Fig. 2 is a horizontal sectional view directed downwardly at the line 22 of Fig. 1;

Fig. 3 is a view like Fig. 1 illustrating a modifled form of embodiment;

Fig. 4 is a modified form of apparatus embodying the invention and especially suited for advertising;

Fig. 5 is an elevational view illustrating a further modified arrangement of apparatus embodying the principles of the present invention; and

Fig. 6 is a perspective view illustrating the chassis and driving gear for the miniature vehicle shown in Fig. 5.

Referring now to Figs. 1 and 2, the apparatus there shown has a suspended subject in the form of a globe H] such as that bearing a map of the world. Said globe comprises a thin spherical wall H and a spherical segment bottom member I2. The shell-like wall I l provides the greater spherical surface portion of the globe is whilethe remainder is supplied by a spherical surface 13 of said bottom member [2, joining the lower circular edge M about an opening in the wall ll. Both the wall II and the bottom member l2 are preferably made of paper or other non-magnetic material that is light in weight. The bottom member 12 may be made of papier mach.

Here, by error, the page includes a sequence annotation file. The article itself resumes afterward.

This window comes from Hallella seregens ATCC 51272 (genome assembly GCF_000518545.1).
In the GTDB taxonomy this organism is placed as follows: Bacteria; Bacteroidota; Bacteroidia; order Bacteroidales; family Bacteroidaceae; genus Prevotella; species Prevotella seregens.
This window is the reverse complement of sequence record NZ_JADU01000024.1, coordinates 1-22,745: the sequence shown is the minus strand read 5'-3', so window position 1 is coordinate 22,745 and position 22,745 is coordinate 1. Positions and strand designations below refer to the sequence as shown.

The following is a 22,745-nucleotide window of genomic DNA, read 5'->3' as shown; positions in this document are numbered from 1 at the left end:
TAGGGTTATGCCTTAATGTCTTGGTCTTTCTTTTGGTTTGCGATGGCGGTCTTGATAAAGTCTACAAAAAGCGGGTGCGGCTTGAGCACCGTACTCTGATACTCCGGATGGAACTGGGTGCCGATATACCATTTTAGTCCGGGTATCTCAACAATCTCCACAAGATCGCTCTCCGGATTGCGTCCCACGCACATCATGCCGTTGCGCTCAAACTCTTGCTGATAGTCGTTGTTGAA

A plurality of magnetized studs or bar iii are arranged in a circle within a marginal edge section of the bottom member l2, such studs having their lower ends formed with diagonally disposed spherical surfaces struck with the same radius as the sphere If so they form a part of the surface [3. Since an entirely smooth surface is provided upon the globe H! the map may be painted or printed directly thereon or attached thereto by the use of a plurality of adhesively ap plied strips collectively depicting the spherical map.

Below the globe [0 there is shown a box 16 or other suitable enclosure for a motor (not shown). A shaft ll driven by said motor supports a horizontally arranged disk-like member 13 which has about the circumferential edge thereof a plurality of magnetized studs l9. The main body of the disk [8 may be made of wood, brass, papier mach or other non-magnetic material in which the studs [9 can be embedded as shown. Said studs I9 are arranged in the disk l8 with their upper ends of the same polarity, such as the north pole N, and the studs 15 are also arranged with their lower ends all of the same polarityand of the same polarity as the upper ends of the studs I9. Since the studs I5 and I9 present poles of like polarity in opposed relation the resulting magnetic field between these two sets of studs will create a repelling force and when the magnetization of these studs is sufficient this force will be adequate for supporting the entire globe structure above the disk I8 in some such spaced relation as that illustrated in Fig. 1.